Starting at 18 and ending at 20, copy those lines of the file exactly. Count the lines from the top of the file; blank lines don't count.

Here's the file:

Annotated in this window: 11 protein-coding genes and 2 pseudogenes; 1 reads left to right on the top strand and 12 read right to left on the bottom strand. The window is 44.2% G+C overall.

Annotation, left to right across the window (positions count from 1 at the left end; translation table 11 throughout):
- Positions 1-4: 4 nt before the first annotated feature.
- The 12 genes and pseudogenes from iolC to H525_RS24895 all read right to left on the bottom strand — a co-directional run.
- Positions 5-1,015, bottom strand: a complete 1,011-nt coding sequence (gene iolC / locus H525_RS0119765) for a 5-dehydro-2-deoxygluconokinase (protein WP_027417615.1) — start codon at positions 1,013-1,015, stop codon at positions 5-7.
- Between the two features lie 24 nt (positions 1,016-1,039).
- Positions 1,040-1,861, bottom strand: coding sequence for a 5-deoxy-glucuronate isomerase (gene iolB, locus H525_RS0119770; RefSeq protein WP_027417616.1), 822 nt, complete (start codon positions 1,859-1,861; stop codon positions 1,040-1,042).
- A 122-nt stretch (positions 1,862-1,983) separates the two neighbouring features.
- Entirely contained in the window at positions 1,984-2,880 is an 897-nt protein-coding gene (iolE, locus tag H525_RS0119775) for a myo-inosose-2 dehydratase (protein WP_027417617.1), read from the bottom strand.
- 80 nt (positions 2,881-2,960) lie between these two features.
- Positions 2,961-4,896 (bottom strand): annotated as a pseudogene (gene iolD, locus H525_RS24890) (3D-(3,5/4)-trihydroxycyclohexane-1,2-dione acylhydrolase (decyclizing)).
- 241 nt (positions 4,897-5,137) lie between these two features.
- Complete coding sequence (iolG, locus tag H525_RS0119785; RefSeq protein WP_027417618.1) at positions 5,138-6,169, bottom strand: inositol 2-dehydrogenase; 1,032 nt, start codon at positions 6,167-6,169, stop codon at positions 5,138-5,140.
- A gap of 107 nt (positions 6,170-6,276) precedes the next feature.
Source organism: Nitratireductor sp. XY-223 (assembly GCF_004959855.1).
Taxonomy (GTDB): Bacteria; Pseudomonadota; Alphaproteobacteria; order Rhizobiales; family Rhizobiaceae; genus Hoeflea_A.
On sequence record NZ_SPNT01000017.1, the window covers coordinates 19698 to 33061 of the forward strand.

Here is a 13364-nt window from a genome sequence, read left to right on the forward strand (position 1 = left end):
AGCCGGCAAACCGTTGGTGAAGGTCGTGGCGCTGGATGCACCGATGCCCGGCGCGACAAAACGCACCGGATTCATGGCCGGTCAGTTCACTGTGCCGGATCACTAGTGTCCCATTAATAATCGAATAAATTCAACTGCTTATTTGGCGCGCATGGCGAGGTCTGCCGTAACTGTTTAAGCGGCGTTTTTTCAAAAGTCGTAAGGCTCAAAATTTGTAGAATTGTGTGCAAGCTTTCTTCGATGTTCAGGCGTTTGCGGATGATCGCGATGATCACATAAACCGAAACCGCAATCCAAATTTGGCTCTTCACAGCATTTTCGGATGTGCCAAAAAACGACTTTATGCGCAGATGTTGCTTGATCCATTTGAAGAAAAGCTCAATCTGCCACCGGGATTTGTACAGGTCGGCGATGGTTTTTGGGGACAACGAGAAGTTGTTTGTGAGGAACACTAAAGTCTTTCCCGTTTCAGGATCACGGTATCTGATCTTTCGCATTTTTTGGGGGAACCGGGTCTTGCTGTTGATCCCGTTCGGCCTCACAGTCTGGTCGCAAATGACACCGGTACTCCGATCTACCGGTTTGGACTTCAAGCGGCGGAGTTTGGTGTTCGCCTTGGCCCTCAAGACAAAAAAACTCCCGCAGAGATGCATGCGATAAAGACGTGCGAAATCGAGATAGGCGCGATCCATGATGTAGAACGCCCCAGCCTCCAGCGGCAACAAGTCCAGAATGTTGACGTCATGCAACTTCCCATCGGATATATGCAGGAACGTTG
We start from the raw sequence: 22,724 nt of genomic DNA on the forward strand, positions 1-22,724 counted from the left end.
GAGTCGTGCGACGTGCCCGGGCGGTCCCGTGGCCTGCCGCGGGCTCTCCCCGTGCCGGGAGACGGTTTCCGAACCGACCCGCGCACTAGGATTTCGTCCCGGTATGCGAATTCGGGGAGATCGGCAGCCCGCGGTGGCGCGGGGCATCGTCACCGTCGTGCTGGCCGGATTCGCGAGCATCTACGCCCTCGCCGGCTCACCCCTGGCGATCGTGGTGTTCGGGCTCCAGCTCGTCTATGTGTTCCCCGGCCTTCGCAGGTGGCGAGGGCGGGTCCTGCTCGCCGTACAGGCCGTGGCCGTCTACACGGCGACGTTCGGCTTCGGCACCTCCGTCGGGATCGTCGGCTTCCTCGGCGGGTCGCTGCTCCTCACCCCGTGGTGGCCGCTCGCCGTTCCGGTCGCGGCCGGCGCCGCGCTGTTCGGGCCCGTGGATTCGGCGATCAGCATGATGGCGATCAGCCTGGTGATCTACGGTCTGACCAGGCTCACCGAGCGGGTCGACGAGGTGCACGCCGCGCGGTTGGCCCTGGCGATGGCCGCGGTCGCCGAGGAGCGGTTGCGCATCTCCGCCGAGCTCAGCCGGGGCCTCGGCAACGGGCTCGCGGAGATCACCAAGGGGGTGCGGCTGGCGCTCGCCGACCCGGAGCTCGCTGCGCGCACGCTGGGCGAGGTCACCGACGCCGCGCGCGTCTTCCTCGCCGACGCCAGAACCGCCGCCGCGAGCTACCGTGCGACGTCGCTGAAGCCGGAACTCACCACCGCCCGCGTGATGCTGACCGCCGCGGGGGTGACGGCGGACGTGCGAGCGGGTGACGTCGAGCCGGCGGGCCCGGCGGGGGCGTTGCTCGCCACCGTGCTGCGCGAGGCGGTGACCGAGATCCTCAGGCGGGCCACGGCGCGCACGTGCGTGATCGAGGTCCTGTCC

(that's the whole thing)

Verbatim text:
Here is a 13364-nt window from a genome sequence, read left to right on the forward strand (position 1 = left end):
AGCCGGCAAACCGTTGGTGAAGGTCGTGGCGCTGGATGCACCGATGCCCGGCGCGACAAAACGCACCGGATTCATGGCCGGTCAGTTCACTGTGCCGGATCACTAGTGTCCCATTAATAATCGAATAAATTCAACTGCTTATTTGGCGCGCATGGCGAGGTCTGCCGTAACTGTTTAAGCGGCGTTTTTTCAAAAGTCGTAAGGCTCAAAATTTGTAGAATTGTGTGCAAGCTTTCTTCGATGTTCAGGCGTTTGCGGATGATCGCGATGATCACATAAACCGAAACCGCAATCCAAATTTGGCTCTTCACAGCATTTTCGGATGTGCCAAAAAACGACTTTATGCGCAGATGTTGCTTGATCCATTTGAAGAAAAGCTCAATCTGCCACCGGGATTTGTACAGGTCGGCGATGGTTTTTGGGGACAACGAGAAGTTGTTTGTGAGGAACACTAAAGTCTTTCCCGTTTCAGGATCACGGTATCTGATCTTTCGCATTTTTTGGGGGAACCGGGTCTTGCTGTTGATCCCGTTCGGCCTCACAGTCTGGTCGCAAATGACACCGGTACTCCGATCTACCGGTTTGGACTTCAAGCGGCGGAGTTTGGTGTTCGCCTTGGCCCTCAAGACAAAAAAACTCCCGCAGAGATGCATGCGATAAAGACGTGCGAAATCGAGATAGGCGCGATCCATGATGTAGAACGCCCCAGCCTCCAGCGGCAACAAGTCCAGAATGTTGACGTCATGCAACTTCCCATCGGATATATGCAGGAACGTTG
We start from the raw sequence: 22,724 nt of genomic DNA on the forward strand, positions 1-22,724 counted from the left end.